# The diagrams in Codex P of Euclid s Elements

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```					       The diagrams in Codex P of Euclid’s
Elements
Ken Saito

General Principles for the Diagrams
The diagrams in manuscripts, which seem to be drawn in an awfully incorrect
manner, follow some speciﬁc principles, though these principles are not so
rigid. This is pointed out ﬁrst by Netz, in his book of 1999, The Shaping
of Deduction in Greek Mathematics. In my communication, I present some
peculiar feature of the diagrams, and try to ﬁnd underlying principles.
The following result is based on my preliminary research in the ﬁrst four
books of the Elements, based almost only one manuscript, that is, codex P
(Vat. Gr. 190). However, there is no sign that we should assume that other
medieval codices have very diﬀerent principles about the diagrams.
The most conspicuous principles are the following:
1. The diagrams are ”standardized”:
(a) an angle becomes a right angle if it can be:
—though it can be otherwise – e.g., line ∆Γ in III-16;
(b) two lines are drawn equal if they can be equal:
e.g., in I-47, the rectangular triangle becomes rectangular and
isosceles; in II-1, BD=DE=EΓ in the diagram;
(c) a segment of a circle becomes a semicircle if it can be:
e.g., III-24.
Thus, there appear more squares, rectangles, isosceles and equilateral
triangles in the diagrams of manuscripts than in their texts. Heiberg
“generalized” these diagrams, for example, making two lines diﬀerent
if they are not always equal, followed by all the current translations.
However, the “generalization” seems to be a recent tendency, for Bar-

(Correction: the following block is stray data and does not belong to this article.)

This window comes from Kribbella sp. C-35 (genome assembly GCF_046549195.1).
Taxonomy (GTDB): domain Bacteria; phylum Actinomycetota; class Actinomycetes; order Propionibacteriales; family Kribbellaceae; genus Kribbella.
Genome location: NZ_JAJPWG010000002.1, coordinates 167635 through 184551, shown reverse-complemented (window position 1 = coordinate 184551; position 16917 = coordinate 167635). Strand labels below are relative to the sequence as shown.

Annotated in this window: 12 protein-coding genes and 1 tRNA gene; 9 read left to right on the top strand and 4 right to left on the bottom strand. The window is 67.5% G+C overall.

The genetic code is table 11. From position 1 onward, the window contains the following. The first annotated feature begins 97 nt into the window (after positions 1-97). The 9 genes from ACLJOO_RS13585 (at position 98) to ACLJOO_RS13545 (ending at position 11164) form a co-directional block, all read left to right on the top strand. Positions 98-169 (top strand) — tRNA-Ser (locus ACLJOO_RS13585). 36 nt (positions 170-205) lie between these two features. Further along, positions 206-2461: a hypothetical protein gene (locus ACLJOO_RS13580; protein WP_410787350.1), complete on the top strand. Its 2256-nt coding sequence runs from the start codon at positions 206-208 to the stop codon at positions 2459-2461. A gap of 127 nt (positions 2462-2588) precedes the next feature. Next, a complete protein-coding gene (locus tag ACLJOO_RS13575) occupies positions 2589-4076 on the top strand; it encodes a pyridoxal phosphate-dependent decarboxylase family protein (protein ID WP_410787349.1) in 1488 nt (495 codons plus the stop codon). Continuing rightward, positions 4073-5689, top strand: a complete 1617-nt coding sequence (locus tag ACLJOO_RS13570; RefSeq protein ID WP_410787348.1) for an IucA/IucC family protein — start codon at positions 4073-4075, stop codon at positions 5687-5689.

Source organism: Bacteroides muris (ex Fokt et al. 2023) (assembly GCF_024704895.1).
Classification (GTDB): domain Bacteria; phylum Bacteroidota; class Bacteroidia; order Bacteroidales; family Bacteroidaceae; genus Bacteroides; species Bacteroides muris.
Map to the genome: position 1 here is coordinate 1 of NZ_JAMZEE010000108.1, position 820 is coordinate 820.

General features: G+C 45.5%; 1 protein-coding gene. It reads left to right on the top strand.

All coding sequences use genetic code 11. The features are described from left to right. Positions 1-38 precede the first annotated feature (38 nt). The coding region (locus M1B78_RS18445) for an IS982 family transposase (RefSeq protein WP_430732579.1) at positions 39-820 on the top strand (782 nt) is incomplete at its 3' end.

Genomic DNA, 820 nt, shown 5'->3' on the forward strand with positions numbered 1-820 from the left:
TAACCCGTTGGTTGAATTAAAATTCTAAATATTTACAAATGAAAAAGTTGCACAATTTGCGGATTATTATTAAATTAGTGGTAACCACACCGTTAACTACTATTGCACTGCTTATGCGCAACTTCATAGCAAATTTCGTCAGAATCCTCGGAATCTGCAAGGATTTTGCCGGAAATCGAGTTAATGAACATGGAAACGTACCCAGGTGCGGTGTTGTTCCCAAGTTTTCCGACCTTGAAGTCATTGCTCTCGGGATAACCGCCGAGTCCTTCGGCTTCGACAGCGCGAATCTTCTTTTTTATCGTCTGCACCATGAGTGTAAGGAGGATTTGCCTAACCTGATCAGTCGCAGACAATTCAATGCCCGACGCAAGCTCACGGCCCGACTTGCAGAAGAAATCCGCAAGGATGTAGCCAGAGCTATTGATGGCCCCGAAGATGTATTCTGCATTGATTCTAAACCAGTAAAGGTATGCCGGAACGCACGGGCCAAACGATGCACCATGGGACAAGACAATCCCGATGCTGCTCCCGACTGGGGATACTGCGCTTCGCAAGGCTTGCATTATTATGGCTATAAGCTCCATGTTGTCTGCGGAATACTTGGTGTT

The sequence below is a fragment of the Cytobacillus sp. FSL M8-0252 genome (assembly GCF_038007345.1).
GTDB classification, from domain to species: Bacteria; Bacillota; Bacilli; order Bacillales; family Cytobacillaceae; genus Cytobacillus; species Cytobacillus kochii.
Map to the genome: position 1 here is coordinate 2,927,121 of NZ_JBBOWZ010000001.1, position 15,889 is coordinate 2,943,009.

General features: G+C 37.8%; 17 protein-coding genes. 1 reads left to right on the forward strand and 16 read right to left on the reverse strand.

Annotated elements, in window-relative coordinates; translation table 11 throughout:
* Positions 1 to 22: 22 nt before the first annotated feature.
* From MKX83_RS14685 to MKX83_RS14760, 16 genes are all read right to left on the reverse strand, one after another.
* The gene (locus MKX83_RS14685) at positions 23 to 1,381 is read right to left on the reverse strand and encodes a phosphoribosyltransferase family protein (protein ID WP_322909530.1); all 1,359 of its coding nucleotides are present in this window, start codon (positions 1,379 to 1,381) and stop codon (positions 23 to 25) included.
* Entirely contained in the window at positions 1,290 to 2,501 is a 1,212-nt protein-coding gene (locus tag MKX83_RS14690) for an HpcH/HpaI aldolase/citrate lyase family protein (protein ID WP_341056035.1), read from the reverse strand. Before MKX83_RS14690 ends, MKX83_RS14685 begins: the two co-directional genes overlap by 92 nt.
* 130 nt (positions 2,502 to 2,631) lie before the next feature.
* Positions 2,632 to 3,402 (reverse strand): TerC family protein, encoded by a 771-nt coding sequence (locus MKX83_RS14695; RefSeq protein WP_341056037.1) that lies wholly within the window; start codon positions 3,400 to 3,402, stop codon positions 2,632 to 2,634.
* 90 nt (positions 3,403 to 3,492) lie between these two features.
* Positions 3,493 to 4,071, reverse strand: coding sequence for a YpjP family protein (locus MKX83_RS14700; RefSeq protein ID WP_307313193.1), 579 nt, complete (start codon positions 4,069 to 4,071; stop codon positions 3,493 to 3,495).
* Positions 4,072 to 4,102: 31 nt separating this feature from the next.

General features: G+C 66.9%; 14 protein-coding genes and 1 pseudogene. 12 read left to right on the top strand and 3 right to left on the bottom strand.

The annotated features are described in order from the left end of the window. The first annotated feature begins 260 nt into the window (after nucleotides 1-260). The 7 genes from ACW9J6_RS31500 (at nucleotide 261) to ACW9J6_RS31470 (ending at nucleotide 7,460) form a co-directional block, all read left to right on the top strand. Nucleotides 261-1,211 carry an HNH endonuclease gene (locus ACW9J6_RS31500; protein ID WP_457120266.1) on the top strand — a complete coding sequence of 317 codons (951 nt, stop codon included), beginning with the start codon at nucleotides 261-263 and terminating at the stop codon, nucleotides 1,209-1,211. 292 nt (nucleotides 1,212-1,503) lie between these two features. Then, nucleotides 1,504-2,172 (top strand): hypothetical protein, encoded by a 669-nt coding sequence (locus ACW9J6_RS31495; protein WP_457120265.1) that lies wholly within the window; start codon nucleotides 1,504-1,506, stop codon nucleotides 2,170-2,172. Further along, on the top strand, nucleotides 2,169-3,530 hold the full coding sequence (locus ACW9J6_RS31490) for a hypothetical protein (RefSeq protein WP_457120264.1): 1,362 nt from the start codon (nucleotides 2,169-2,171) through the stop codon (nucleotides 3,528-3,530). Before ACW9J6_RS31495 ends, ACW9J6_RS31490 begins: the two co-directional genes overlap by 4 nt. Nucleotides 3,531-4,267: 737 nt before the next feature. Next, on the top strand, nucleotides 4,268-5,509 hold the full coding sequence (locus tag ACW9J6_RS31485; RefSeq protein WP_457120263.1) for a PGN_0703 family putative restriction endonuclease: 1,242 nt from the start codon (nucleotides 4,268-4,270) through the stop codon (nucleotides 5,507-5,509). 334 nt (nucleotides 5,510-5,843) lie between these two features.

row’s edition preserves the standardized diagrams fairly well.
2. Metrical correctness is not so important.
(a) Less important part of the diagram is disregarded:
e.g., in II-5, the line AΓ, the left-half of the bisected line AB, is
drawn much shorter than BΓ (right-half), because (I believe) the
argument is developped mainly in the square constructed on BΓ.

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(b) Even the distinction between straight lines and curved lines is not
of absolute importance:
In IV-16, in a diagram in the margin, the sides of ﬁfteen-angled
ﬁgure are represented by concave arcs, so that they do not coincide
with the circumference of the circle in which the ﬁgure is inscribed.
This is also the case in some Archimedean codices, as reproduced
in Netz’ translation of the Sphere and Cylinder.
There are also some cases which seem to contradict the principle of “stan-
dardization”. The square in II-4 is oblong. A possible explanation is that
the scribe did not want to leave too much space around the diagram—a sort
of horror vacui.

An Intriguing Case: Elements III-25
The diagrams for the proposition III-25 (to complete a given segment of
a circle) present an interesting problem. We are accustomed to the three
diagrams in Heiberg’s edition (followed by all the translations, of course),
which correspond to the three cases in the proof: the given segment being
less, equal, greater than a semicirle. However, the manuscripts presents only
one diagram in the column where the text and the diagram appear, and the
three diagrams according to three cases appear in margin.
What is intriguing in the diagram in the column (not in margin) is that
though it describes the given segment of circle as a semicircle, it marks two
other points E and Θ, one in the semicircle and the other out of it, so that
the diagram seems to serve for all the three cases. Other diagrams in the
margin are likely to have benn added afterwards, according to the three cases
in the text.
We cannot exclude the possibility that the division of the proof into three
cases is a result of later intervention, and the original proposition presented
the proof only once in the text, accompanied by one ﬁgure applicable to three
cases (another manuscript, codex B, presents one in the column, and two in
the margin. In fact, the diﬀerence of the cases, which is apparent in the
diagram, is not important in the text. The same procedure is repeated three
times, and if one is indiﬀerent to the place where the center of the circle falls
(whether in the segment ABΓ, or on the chord AΓ, or out of the segment),
one has no need of distinguishing the three cases.
It would be too hasty to try to give some conclusion to this problem, for
the tradition of Book III is very complicated, accompanied by alternative
proofs of several propositions.

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